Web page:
Since Mr. Libby's indictment, Mr. Fitzgerald has summoned both Ms. Novak and Mr. Luskin to provide grand jury testimony about their conversations, and he also summoned Bob Woodward of The Washington Post to discuss conversations related to the C.I.A. leak matter with an administration official who has still not been publicly identified.
Mr. Rove's appearance suggests that Mr. Fitzgerald remains interested in learning more about why, in his initial testimony to the grand jury, in February 2004, Mr. Rove failed to disclose that he had ever discussed the issue of Valerie Wilson, a C.I.A. operative, with any reporters.
A briefing paper issued today, “By the Numbers,” presents findings of the Detainee Abuse and Accountability Project, a joint project of New York University’s Center for Human Rights and Global Justice, Human Rights Watch and Human Rights First. The project is the first comprehensive accounting of credible allegations of torture and abuse in U.S. custody in Iraq, Afghanistan and Guantánamo.
“Two years ago, U.S. officials said the abuses at Abu Ghraib were aberrations and that people who abused detainees would be brought to justice,” said Professor Meg Satterthwaite, faculty director of the Center for Human Rights and Global Justice at NYU Law School. “Yet our research shows that detainee abuses were widespread, and few people have truly been brought to justice.”
The project has collected hundreds of allegations of detainee abuse and torture occurring since late 2001 – allegations implicating more than 600 U.S. military and civilian personnel and involving more than 460 detainees.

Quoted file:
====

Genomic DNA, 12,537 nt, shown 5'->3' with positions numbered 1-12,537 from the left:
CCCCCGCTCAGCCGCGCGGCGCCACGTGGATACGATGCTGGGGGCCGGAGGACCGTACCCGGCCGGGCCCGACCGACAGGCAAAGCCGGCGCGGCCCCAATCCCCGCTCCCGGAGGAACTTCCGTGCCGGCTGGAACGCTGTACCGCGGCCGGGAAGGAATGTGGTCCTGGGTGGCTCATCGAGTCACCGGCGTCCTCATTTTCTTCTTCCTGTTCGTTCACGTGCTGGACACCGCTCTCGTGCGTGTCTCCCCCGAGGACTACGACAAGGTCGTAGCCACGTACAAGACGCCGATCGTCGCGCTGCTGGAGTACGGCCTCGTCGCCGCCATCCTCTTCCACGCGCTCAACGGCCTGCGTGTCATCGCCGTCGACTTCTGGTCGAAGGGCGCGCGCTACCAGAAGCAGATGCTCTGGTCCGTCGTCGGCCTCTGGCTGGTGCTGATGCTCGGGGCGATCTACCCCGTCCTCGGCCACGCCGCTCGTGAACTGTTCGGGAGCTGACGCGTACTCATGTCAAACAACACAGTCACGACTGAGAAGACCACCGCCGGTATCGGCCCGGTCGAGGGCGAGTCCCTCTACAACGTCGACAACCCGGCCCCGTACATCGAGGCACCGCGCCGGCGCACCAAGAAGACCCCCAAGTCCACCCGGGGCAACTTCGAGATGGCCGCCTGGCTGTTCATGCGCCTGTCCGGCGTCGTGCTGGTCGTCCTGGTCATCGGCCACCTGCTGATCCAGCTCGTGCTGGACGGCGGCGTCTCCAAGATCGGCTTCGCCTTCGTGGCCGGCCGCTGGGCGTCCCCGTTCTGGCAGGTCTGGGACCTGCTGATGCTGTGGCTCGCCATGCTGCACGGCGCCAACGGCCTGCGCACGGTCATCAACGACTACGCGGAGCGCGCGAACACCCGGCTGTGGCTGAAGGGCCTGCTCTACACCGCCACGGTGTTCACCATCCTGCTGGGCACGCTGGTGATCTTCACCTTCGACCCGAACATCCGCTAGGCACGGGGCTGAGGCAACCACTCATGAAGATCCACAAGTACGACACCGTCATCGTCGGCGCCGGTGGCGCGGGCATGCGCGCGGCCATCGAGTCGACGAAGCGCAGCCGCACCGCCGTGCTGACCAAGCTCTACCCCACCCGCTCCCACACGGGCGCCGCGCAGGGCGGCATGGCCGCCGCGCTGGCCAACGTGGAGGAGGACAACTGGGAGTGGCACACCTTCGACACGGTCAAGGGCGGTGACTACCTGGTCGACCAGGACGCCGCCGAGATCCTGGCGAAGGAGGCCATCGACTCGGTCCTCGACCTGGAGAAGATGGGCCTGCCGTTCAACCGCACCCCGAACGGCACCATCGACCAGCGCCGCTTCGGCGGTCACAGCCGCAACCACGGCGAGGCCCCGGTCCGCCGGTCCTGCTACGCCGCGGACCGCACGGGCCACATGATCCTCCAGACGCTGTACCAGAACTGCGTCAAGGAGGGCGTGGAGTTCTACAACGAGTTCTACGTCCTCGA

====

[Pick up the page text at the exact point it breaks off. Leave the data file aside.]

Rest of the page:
A former official said the CIA recently warned several retired employees who have consulting contracts with the agency that they could lose their pensions by talking to reporters without permission. He added that while the threats might be legally "hollow," they were having a chilling effect on former employees.
The CIA called the allegations "rubbish". Jennifer Millerwise Dyke, spokeswoman for CIA director Porter Goss, said former employees with consulting deals could lose their contracts for violating the CIA secrecy agreement by having unauthorised conversations with reporters. But she stressed that under current law, "termination of a contract does not affect pensions".
The clampdown represents the latest move in what observers describe as the most aggressive government campaign against leaks in years. The Justice Department is investigating the disclosure to the media of secret overseas CIA prisons and a highly classified National Security Agency domestic spying programme authorised by President George W. Bush. Last week, the CIA fired Mary McCarthy, an intelligence officer, for allegedly leaking classified information and having undisclosed contacts with reporters.